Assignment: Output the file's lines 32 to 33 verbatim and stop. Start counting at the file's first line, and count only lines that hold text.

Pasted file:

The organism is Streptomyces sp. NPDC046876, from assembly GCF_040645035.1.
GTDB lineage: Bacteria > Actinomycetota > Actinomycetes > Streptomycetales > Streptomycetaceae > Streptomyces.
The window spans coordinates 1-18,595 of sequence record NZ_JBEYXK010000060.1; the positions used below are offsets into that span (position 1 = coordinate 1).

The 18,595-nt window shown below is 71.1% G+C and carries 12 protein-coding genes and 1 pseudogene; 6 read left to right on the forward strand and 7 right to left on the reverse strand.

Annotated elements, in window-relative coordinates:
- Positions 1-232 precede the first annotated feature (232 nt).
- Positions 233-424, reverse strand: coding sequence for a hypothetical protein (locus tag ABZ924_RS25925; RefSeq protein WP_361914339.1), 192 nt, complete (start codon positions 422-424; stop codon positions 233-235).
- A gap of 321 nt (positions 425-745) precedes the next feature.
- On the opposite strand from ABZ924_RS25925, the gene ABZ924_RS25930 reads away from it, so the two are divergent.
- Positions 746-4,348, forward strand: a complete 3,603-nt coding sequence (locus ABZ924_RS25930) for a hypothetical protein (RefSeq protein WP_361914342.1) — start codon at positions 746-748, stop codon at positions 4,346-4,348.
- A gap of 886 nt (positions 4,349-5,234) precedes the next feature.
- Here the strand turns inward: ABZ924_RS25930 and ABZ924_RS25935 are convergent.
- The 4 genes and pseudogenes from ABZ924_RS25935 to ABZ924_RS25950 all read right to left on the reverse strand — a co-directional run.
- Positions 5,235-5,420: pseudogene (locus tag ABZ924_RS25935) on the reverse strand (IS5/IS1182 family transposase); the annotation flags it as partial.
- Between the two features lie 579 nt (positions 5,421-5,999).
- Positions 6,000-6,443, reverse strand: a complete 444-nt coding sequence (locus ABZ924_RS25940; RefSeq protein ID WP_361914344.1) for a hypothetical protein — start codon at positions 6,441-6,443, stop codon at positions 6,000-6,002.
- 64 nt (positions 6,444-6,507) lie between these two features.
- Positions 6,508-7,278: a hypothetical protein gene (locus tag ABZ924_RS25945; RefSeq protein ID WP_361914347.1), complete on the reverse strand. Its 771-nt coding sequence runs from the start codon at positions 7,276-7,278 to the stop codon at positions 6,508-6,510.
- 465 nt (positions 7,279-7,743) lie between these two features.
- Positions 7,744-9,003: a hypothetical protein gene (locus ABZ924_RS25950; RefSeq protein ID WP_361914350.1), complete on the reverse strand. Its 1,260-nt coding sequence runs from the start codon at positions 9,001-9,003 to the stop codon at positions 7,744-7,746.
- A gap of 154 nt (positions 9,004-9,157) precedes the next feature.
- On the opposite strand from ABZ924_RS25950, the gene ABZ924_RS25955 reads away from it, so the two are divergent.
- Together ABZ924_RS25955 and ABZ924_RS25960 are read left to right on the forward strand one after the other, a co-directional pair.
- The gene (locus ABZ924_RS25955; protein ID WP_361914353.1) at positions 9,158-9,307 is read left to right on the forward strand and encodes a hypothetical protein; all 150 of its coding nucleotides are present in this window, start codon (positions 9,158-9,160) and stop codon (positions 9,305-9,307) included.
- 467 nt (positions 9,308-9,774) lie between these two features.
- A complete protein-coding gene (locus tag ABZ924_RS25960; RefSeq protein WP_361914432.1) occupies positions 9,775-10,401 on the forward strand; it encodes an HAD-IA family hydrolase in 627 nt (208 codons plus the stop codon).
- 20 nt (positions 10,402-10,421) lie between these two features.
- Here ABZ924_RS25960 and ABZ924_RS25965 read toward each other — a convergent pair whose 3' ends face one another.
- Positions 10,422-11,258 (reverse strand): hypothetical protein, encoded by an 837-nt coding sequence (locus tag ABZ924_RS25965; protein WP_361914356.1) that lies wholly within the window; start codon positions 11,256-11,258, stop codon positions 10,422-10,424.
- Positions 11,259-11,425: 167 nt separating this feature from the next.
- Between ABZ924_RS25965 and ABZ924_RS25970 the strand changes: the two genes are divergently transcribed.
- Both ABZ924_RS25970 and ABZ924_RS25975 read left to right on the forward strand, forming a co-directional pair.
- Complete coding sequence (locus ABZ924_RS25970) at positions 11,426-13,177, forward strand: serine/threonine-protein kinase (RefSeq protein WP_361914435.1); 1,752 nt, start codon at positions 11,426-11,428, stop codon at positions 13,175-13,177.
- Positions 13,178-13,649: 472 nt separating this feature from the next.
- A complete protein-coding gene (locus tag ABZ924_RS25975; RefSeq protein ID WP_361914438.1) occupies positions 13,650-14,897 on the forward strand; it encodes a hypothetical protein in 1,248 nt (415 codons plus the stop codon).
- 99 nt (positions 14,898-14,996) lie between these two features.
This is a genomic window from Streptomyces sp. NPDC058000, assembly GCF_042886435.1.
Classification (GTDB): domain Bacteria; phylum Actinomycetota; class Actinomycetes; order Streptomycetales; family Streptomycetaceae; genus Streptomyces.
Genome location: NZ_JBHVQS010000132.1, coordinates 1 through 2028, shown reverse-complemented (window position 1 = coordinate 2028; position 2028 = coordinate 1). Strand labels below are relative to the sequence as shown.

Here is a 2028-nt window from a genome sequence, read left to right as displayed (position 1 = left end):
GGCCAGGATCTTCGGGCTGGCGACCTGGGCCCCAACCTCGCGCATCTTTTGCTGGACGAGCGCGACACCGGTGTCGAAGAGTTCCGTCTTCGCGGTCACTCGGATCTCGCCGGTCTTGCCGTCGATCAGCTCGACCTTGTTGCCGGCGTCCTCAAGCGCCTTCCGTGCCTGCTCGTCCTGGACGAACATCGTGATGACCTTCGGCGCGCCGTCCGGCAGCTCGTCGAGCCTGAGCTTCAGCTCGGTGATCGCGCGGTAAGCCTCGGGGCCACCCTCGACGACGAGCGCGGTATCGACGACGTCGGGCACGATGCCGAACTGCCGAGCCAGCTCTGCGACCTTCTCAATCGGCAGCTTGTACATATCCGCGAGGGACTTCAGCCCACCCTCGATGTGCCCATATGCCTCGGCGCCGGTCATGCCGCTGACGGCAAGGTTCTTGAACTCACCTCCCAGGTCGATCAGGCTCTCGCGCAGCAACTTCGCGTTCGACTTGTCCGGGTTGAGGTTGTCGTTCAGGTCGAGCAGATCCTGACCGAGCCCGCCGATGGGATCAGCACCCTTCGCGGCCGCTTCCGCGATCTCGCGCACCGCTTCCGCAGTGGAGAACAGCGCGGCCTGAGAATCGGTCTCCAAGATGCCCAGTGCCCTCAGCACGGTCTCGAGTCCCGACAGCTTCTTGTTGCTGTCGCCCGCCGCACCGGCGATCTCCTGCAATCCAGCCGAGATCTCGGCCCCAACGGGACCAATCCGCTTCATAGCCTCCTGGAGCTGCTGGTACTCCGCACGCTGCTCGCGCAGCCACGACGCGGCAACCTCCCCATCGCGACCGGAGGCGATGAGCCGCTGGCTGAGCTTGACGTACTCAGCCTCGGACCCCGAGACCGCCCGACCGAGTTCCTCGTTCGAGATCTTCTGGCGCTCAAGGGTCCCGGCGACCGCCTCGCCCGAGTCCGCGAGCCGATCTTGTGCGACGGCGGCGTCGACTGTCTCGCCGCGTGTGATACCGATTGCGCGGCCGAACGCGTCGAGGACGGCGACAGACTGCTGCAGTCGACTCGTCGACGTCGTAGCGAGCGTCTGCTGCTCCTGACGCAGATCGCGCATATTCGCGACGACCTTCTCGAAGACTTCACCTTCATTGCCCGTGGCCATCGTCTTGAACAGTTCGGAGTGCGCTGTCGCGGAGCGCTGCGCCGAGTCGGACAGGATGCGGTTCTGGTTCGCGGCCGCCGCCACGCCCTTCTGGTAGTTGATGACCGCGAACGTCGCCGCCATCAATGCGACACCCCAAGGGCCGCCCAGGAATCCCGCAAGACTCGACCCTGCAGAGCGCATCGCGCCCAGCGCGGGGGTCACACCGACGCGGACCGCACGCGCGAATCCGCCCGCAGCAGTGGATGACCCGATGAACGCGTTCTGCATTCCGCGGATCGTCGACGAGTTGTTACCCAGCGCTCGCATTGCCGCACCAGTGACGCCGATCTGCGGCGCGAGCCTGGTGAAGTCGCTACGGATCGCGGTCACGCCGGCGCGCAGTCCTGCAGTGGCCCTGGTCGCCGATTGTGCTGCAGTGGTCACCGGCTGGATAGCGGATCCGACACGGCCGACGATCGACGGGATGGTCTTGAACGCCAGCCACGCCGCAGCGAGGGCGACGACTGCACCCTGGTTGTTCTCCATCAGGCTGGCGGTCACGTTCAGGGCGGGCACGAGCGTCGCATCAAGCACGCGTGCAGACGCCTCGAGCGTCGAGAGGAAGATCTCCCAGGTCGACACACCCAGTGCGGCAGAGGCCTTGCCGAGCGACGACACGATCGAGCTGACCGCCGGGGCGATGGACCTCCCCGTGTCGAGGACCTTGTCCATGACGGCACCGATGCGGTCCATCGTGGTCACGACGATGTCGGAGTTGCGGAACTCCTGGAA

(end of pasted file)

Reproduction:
- Both ABZ924_RS25970 and ABZ924_RS25975 read left to right on the forward strand, forming a co-directional pair.
- Complete coding sequence (locus ABZ924_RS25970) at positions 11,426-13,177, forward strand: serine/threonine-protein kinase (RefSeq protein WP_361914435.1); 1,752 nt, start codon at positions 11,426-11,428, stop codon at positions 13,175-13,177.